Should You Buy Air Canada (TSX:AC) Stock at the Current Levels?

The downside to Air Canada stock remains low, while the recovery in demand is expected to drive its stock higher.

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Shares of Air Canada (TSX:AC) have grown about 34% in the past six months. However, it is still down about 52% in one year, making it an attractive investment. Investors’ optimism over the vaccination continues to lend support to its stock. But before you buy Air Canada stock, let’s focus on its key performance indicators to decide whether you should invest in it at the current price level. 

Weak Q4 performance  

Air Canada disappointed with its Q4 performance. Its revenues remained weak, reflecting lower demand amid stricter lockdown measures. Air Canada reported revenues of $827 million, reflecting a decline of $3.6 billion when compared to the prior-year period. Its available seat miles (a measure of passenger capacity) reduced by 77%. Moreover, revenue passenger miles (a measure of passenger traffic) fell about 89%. 

While lower revenues remained a drag on its bottom line, Air Canada’s operating loss widened on a quarterly basis. The airline company reported an operating loss of about $1 billion in Q4 compared to $785 million in Q3 and an operating income of $145 million in the prior-year period. 

Air Canada’s net debt increased about 75% year over year to $5 billion in Q4. It reported a net cash burn of $1.4 billion, including lease and debt-service costs and net capital expenditures.

Challenges persist in the near term 

Despite the development of the vaccine, the widespread vaccination is likely to take some time, which is likely to hurt Air Canada’s financial performance in the near term. Air Canada expects to reduce its capacity by about 85% in the first quarter of 2021, which is higher than an 83% reduction in the prior-year period. 

The lower capacity projection reflects recently announced tighter travel restrictions, including suspension of flights to Mexico and the Caribbean. Further, the severe travel measures also require a negative pre-departure COVID-19 PCR test for international travelers. 

Lower capacity guidance indicates that Air Canada could continue to report lower revenues, while its operating loss could remain high. The continued decline in advance ticket sales suggests that Air Canada’s financial performance could remain weak in the near term. 

It projects its net cash burn could be in the range of $1.35 billion and $1.53 billion, including lease and debt service costs and net capital expenditures.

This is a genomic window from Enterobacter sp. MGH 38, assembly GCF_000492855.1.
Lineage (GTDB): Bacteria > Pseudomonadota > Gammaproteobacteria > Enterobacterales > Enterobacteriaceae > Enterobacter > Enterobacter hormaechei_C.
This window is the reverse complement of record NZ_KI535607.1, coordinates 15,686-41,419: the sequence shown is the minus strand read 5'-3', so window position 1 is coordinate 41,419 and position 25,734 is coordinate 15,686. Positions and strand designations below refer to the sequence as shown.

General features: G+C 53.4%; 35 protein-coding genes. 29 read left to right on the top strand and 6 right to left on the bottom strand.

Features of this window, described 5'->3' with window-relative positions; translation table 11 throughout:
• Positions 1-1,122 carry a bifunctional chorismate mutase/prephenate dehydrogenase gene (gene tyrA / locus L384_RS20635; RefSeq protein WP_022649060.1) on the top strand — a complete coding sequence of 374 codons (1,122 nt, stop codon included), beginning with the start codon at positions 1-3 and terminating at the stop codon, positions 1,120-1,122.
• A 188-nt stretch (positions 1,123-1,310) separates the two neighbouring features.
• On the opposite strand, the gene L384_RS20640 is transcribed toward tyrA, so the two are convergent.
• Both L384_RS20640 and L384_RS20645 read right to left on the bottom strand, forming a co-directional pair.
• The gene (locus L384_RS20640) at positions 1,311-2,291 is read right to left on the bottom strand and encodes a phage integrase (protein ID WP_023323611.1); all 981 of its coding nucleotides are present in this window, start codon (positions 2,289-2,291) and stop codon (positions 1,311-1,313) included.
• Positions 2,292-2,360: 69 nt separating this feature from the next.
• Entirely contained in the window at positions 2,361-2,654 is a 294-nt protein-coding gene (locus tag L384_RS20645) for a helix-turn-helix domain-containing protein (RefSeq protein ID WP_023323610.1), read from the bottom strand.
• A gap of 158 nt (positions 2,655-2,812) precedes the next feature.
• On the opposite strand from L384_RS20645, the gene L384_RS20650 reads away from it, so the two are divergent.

Should you buy Air Canada stock?

Air Canada stock is an attractive long-term play, despite the near-term challenges. I believe the widespread vaccination, especially in the second half of the year, is likely to ease lockdown measures and drive passenger demand. 

Air Canada drastically reduced costs in 2020, including workforce reduction and permanent retirement of 79 older aircraft from its fleet. The recovery in demand and lower cost base is likely to support its profitability in the long run and drive its stock higher. Further, Air Canada is expected to report incremental cargo revenues in 2021 and beyond. Higher demand from e-commerce businesses and specialized e-commerce delivery services are likely to drive its cargo revenues and drive its financial performance in the coming years. Air Canada stock’s downside remains low, while the recovery in demand is expected to drive its stock higher in the next two to three years.

This article represents the opinion of the writer, who may disagree with the “official” recommendation position of a Motley Fool premium service or advisor. We’re Motley! Questioning an investing thesis — even one of our own — helps us all think critically about investing and make decisions that help us become smarter, happier, and richer, so we sometimes publish articles that may not be in line with recommendations, rankings or other content.

Fool contributor Sneha Nahata has no position in any of the stocks mentioned.

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